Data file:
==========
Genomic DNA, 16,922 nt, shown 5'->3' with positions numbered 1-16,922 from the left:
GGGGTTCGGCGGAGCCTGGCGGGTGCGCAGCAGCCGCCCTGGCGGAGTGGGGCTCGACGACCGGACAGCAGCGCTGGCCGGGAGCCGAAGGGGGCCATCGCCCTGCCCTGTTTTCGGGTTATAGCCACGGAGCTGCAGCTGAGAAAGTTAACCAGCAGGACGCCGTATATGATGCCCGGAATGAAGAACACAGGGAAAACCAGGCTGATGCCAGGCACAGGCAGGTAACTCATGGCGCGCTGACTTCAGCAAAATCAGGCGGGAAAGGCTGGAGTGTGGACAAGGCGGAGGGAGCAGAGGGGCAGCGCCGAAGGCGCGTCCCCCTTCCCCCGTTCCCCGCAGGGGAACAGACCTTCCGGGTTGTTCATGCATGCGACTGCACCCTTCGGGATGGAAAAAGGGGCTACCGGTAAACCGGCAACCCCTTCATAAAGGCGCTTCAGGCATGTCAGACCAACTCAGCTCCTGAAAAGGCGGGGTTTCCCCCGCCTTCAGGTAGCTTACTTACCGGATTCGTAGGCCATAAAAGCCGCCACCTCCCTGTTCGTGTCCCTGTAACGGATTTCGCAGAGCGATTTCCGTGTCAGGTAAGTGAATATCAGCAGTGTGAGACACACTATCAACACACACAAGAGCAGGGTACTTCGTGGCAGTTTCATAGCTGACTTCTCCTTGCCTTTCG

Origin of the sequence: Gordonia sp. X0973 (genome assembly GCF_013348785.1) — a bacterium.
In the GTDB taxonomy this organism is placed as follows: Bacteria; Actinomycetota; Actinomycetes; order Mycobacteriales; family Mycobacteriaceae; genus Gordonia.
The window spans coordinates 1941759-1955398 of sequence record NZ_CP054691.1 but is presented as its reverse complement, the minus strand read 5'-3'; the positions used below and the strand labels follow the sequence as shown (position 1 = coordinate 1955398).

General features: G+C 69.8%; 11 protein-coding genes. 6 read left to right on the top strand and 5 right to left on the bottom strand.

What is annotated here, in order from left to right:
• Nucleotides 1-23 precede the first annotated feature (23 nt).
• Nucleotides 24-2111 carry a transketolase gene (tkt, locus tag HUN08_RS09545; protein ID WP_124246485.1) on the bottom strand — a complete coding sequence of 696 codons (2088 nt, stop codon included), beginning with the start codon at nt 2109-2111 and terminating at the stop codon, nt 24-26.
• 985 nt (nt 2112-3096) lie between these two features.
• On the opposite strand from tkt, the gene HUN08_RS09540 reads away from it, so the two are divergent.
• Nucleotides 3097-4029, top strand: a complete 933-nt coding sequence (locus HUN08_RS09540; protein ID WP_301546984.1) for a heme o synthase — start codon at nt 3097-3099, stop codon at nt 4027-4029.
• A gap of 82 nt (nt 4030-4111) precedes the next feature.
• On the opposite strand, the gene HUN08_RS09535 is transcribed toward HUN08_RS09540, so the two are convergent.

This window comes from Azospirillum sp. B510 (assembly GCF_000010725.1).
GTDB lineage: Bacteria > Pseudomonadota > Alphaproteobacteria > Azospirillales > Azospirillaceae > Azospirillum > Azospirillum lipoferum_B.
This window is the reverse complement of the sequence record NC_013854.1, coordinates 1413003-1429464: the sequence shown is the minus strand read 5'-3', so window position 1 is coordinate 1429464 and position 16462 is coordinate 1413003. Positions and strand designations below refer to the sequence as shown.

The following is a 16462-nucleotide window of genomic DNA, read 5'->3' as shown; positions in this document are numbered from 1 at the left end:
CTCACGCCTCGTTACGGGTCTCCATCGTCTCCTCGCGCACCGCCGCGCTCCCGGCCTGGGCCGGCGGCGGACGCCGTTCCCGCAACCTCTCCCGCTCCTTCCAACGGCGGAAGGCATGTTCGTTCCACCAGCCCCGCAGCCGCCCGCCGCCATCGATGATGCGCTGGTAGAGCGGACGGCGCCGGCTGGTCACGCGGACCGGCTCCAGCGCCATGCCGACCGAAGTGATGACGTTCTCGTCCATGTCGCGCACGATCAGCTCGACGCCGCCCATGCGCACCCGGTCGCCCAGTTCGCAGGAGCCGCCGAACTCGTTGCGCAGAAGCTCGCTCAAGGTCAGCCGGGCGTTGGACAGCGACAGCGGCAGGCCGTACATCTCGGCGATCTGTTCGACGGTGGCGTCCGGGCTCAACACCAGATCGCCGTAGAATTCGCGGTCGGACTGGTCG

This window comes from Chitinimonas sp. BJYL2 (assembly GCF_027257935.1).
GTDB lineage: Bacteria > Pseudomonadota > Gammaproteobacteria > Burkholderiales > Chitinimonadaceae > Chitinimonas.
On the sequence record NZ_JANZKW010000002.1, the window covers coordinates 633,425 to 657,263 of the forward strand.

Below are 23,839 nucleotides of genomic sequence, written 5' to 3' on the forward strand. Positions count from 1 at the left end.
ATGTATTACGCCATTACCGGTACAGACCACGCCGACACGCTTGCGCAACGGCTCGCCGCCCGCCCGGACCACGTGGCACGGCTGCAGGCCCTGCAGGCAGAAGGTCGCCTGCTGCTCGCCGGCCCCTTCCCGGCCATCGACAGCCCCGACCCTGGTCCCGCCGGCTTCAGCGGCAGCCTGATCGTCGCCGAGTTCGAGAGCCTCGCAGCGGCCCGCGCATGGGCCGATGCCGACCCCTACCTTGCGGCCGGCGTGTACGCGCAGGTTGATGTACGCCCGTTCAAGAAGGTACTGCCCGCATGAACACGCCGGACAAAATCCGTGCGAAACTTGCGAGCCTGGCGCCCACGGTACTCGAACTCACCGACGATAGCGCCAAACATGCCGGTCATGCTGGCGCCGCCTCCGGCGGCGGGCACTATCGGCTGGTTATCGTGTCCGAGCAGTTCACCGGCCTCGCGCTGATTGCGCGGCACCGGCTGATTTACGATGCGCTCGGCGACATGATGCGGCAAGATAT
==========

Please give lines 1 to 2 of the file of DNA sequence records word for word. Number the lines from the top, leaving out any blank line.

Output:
Genomic DNA, 16,922 nt, shown 5'->3' with positions numbered 1-16,922 from the left:
GGGGTTCGGCGGAGCCTGGCGGGTGCGCAGCAGCCGCCCTGGCGGAGTGGGGCTCGACGACCGGACAGCAGCGCTGGCCGGGAGCCGAAGGGGGCCATCGCCCTGCCCTGTTTTCGGGTTATAGCCACGGAGCTGCAGCTGAGAAAGTTAACCAGCAGGACGCCGTATATGATGCCCGGAATGAAGAACACAGGGAAAACCAGGCTGATGCCAGGCACAGGCAGGTAACTCATGGCGCGCTGACTTCAGCAAAATCAGGCGGGAAAGGCTGGAGTGTGGACAAGGCGGAGGGAGCAGAGGGGCAGCGCCGAAGGCGCGTCCCCCTTCCCCCGTTCCCCGCAGGGGAACAGACCTTCCGGGTTGTTCATGCATGCGACTGCACCCTTCGGGATGGAAAAAGGGGCTACCGGTAAACCGGCAACCCCTTCATAAAGGCGCTTCAGGCATGTCAGACCAACTCAGCTCCTGAAAAGGCGGGGTTTCCCCCGCCTTCAGGTAGCTTACTTACCGGATTCGTAGGCCATAAAAGCCGCCACCTCCCTGTTCGTGTCCCTGTAACGGATTTCGCAGAGCGATTTCCGTGTCAGGTAAGTGAATATCAGCAGTGTGAGACACACTATCAACACACACAAGAGCAGGGTACTTCGTGGCAGTTTCATAGCTGACTTCTCCTTGCCTTTCG